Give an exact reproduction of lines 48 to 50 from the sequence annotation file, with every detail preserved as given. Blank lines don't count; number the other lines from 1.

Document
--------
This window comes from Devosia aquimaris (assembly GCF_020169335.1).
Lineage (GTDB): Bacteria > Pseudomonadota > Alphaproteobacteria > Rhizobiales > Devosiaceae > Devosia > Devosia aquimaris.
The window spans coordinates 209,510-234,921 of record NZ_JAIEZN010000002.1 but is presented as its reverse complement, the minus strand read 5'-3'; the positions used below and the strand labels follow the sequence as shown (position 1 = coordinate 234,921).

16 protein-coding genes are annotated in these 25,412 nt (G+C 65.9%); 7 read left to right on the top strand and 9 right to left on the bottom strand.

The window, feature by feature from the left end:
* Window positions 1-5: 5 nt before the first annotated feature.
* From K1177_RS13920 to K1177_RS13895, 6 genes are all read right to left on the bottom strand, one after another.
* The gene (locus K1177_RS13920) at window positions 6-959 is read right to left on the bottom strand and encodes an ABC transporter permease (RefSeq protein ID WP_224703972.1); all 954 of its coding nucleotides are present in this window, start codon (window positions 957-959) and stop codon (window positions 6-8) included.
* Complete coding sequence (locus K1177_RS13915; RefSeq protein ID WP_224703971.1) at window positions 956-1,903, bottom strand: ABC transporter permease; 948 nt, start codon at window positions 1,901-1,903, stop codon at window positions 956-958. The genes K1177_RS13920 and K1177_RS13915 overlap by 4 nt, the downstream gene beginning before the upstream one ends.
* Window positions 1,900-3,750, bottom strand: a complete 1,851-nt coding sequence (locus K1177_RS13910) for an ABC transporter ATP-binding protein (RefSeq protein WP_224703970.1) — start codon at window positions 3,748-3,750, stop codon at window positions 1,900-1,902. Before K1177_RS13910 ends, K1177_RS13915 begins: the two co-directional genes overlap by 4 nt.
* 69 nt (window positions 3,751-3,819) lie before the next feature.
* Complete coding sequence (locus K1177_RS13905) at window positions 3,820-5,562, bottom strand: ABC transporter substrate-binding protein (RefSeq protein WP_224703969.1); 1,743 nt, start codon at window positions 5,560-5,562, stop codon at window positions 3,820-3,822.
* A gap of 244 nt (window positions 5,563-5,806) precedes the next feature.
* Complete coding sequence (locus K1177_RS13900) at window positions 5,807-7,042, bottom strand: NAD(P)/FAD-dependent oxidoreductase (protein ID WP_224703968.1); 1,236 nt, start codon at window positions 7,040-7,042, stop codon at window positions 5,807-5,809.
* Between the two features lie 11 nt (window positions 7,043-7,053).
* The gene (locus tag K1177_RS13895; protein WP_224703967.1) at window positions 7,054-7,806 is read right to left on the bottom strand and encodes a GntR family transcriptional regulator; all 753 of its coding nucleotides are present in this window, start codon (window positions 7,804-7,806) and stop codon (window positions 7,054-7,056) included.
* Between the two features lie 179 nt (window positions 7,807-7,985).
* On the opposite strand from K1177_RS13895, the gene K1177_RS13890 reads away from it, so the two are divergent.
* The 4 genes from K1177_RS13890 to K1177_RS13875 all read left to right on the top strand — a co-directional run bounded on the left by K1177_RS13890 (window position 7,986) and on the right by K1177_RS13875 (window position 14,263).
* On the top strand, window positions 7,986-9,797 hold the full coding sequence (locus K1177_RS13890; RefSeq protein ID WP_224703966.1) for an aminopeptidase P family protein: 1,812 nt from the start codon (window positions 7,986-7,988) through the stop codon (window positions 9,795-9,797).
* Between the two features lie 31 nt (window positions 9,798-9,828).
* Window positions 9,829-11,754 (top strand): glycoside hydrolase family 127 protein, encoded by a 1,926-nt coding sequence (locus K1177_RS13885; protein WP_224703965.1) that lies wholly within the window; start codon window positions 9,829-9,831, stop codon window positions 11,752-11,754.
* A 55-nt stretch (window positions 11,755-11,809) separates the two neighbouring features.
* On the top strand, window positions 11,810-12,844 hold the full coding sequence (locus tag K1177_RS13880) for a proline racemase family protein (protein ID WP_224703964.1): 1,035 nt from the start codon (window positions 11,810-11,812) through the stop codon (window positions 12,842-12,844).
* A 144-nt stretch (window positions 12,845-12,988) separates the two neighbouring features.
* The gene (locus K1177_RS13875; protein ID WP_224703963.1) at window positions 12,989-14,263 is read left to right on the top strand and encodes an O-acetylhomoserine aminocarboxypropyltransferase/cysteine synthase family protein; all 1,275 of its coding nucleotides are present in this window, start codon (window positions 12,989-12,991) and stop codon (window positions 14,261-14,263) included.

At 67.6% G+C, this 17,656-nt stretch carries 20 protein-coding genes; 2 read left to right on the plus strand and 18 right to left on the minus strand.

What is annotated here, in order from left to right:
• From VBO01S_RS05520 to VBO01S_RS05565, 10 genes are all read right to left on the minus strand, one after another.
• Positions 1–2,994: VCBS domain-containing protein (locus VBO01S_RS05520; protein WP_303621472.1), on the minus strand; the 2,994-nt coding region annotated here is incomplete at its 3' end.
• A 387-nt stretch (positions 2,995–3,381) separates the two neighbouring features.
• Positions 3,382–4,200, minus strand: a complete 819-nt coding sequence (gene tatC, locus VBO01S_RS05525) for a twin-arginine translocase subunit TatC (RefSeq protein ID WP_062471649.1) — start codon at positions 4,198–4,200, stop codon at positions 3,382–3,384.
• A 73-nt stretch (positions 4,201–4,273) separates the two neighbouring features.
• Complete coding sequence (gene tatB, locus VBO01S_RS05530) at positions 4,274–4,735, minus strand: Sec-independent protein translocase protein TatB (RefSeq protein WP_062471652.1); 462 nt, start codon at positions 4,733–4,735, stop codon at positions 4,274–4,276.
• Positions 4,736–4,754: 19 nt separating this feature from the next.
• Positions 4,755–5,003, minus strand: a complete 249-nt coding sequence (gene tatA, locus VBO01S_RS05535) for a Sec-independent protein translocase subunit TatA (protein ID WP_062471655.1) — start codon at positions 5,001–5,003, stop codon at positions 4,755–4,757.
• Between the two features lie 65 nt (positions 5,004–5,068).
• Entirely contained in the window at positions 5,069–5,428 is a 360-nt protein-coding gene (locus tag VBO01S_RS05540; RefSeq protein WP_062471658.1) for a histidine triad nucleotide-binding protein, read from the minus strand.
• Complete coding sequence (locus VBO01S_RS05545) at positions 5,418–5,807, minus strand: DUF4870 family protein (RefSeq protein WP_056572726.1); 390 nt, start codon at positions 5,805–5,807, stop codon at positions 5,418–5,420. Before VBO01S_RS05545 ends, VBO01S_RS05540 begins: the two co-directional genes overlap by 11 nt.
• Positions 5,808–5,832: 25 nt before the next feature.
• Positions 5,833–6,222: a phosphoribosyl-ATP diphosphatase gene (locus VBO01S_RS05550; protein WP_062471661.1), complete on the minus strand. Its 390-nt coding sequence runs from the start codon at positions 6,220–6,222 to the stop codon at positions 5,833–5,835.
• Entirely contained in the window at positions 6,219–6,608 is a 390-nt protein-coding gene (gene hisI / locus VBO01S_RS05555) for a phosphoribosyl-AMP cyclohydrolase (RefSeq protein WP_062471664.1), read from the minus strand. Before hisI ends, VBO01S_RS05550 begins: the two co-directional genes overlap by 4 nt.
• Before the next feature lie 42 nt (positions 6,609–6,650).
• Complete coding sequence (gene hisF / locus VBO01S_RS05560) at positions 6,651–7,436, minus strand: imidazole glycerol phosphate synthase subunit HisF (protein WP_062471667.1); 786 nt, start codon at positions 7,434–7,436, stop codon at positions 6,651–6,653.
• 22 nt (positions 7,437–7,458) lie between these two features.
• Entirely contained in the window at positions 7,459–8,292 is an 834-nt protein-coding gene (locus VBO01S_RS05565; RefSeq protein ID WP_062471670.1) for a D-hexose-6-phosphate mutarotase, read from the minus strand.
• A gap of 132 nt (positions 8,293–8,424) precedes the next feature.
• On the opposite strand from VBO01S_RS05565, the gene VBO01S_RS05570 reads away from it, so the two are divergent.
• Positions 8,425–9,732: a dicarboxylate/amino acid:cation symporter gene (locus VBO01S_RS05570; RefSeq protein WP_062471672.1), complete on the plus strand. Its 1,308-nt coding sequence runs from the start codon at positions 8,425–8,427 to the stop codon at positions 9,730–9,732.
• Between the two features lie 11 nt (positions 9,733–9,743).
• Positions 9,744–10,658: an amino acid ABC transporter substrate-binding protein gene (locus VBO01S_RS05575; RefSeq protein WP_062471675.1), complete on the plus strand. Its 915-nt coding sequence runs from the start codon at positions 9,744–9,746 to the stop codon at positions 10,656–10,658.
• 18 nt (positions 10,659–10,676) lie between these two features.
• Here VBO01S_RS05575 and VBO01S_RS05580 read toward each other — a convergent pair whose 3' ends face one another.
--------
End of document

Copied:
• On the opposite strand from VBO01S_RS05565, the gene VBO01S_RS05570 reads away from it, so the two are divergent.
• Positions 8,425–9,732: a dicarboxylate/amino acid:cation symporter gene (locus VBO01S_RS05570; RefSeq protein WP_062471672.1), complete on the plus strand. Its 1,308-nt coding sequence runs from the start codon at positions 8,425–8,427 to the stop codon at positions 9,730–9,732.
• Between the two features lie 11 nt (positions 9,733–9,743).